A short film about film, Douwe Dijkstra’s Supporting Film is a collection of views and opinions about cinema and the effect is has on us. A must-watch for movie lovers, this 12-minute experimental doc seamlessly blends audio interviews with playful and inventive visual representations of the points being made, resulting in an entertaining, meta short that we all should be able to relate to.
With director Dijkstra revealing he “set out to create what I would like to see in a cinema as a pre-feature short film”, Supporting Film provides some fresh point-of-views on the cinema experience. From being a theatre-goer with a visual impairment, to trying to hide your tears from fellow audience members, this is a film that really gets you thinking about how we digest film.
“It would be great if the film provides you with some new perspectives of looking”, Dijkstra explains when discussing the aims of his short with Short of the Week. “An important part of seeing a movie in a cinema is the fact that you are not alone, something I wanted to celebrate (opposed to the contemporary individual tv/computer watching) by showing you the eclectic views of different people towards films”.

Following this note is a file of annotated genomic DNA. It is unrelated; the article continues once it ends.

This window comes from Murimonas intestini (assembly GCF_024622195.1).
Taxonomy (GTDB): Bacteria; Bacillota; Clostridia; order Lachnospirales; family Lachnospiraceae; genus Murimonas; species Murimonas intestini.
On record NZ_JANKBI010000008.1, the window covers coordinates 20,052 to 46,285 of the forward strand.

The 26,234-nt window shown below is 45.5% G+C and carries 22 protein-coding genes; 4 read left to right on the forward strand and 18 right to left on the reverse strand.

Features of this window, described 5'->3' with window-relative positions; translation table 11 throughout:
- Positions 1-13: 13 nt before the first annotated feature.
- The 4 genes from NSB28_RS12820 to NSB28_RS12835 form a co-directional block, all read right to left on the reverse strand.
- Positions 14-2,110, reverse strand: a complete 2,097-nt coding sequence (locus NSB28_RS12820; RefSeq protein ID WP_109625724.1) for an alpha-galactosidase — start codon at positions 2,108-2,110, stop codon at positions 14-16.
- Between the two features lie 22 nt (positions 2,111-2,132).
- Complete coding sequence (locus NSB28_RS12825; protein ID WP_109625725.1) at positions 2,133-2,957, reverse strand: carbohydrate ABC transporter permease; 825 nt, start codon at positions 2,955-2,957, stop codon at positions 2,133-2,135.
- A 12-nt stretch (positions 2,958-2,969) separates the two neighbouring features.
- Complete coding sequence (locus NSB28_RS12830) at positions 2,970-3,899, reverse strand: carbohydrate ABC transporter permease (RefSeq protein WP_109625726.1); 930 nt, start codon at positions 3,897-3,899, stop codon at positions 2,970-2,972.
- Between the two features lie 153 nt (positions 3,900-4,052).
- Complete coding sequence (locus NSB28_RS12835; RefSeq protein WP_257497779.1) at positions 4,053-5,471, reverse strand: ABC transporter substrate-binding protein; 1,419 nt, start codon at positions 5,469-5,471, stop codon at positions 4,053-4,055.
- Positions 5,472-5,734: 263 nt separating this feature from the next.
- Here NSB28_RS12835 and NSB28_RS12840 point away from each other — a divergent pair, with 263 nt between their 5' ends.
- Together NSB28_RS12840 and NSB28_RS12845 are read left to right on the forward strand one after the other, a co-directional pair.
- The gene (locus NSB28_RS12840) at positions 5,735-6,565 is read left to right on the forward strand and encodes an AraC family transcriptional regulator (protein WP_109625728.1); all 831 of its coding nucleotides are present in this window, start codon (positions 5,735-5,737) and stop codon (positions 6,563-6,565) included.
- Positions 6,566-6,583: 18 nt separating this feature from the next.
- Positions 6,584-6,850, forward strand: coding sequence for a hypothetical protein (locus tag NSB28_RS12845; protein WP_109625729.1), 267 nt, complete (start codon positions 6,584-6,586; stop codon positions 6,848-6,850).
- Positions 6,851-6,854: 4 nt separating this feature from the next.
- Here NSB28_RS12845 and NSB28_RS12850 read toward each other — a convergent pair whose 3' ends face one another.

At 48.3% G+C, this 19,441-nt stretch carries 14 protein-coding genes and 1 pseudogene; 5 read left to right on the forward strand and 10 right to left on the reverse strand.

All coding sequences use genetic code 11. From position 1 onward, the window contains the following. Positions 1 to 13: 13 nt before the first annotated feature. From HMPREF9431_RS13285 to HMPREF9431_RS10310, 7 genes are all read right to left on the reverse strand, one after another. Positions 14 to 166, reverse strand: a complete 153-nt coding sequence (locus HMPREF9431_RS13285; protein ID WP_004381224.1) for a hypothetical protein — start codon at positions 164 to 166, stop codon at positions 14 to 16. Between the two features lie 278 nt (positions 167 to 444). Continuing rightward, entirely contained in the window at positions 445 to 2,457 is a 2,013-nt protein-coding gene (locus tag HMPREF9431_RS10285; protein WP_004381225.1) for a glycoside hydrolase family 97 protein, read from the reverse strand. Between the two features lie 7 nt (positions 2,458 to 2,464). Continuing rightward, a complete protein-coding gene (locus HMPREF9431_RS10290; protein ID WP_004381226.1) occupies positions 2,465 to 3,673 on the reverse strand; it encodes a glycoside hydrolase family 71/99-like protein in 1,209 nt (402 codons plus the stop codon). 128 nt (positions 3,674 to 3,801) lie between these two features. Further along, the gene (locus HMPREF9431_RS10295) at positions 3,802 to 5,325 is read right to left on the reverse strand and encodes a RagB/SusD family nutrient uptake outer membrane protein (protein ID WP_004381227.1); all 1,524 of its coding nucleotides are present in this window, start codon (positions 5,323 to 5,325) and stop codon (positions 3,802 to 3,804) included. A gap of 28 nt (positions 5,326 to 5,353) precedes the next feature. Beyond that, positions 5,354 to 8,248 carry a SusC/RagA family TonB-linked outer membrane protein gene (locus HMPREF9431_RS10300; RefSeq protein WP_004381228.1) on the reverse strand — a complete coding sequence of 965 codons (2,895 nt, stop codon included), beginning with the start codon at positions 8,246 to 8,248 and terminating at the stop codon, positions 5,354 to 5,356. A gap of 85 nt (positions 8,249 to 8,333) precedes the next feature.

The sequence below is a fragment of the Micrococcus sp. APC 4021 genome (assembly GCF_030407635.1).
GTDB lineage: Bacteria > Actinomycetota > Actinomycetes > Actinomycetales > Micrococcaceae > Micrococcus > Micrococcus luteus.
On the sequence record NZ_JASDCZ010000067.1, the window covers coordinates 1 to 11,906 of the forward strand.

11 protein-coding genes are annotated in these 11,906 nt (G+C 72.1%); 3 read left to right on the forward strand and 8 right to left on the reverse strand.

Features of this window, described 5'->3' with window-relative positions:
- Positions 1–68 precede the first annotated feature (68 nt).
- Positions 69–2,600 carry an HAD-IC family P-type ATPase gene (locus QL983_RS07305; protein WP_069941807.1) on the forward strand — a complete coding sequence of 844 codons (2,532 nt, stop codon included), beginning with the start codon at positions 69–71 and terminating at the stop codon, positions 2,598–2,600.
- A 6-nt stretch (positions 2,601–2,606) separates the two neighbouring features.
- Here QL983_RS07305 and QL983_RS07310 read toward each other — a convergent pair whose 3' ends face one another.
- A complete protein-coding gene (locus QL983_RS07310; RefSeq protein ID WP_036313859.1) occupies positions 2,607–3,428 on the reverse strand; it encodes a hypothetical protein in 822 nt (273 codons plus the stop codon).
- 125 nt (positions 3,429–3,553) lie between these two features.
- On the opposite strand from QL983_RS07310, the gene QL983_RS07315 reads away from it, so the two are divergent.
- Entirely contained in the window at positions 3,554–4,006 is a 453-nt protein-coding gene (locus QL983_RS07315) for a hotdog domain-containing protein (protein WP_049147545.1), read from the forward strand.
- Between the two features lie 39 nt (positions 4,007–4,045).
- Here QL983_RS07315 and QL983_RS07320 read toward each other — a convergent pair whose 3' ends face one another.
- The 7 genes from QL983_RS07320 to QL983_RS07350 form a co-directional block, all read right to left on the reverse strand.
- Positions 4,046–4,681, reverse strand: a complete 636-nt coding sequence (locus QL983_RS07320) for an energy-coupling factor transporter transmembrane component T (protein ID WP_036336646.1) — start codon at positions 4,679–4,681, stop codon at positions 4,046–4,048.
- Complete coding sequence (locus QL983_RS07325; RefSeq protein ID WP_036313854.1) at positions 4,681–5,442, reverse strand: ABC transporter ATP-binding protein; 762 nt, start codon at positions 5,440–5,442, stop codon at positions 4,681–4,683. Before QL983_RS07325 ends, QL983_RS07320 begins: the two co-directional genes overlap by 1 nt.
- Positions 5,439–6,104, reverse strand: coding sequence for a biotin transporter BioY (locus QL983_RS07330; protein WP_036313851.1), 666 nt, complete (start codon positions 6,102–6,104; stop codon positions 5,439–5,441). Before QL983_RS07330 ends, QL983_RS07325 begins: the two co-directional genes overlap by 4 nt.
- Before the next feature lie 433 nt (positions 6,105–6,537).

Essentially setting out to answer that never-more relevant question – why do we go to the movies? – Dijkstra started creating his film by first recording interviews with people and then editing them into a kind of radio documentary before moving onto the visuals of his short.
“In a very organic process I went back and forth between creating the images and working on the edit of the film as a whole”, says Dijkstra. “In order to work in this inquisitive manner the crew for this film was very small, it is something I’m used to. I did work with a producer for the first time; Bart Jansen helped me to arrange props, actors and extras. I used a lot of chroma keying to realise the characters in scenes, incorporating scale model sets for the backgrounds”.
On its surface Supporting Film is a hugely entertaining and engrossing short that wraps you up in its dissection of the ever-popular medium of film, but where it really excels is in its ability to spark an internal discussion on what cinema means to YOU. Though director Dijkstra set out to highlight the communal experience of cinema, by presenting such diverse opinions on film and the viewing of it, my take-away from his short centred around the individual experiences.
As someone who spends a lot of his time thinking about the curation of film and what others may like, it is sometimes easy to overlook how much of an impact individuality has on the reading and enjoyment of cinema. Supporting Film feels like a timely reminder of this fact. Whether you watch film for escapism, inspiration or good ol’ entertainment, one man’s Citizen Kane is another’s Battlefield Earth. We’ve wanted to get Dijkstra’s work on Short of the Week for a while and with Supporting Film now live online, the director has already completed his next film Green Screen Gringo an experimental documentary about Brazil focusing on tolerance, diversity and the current political situation in the country.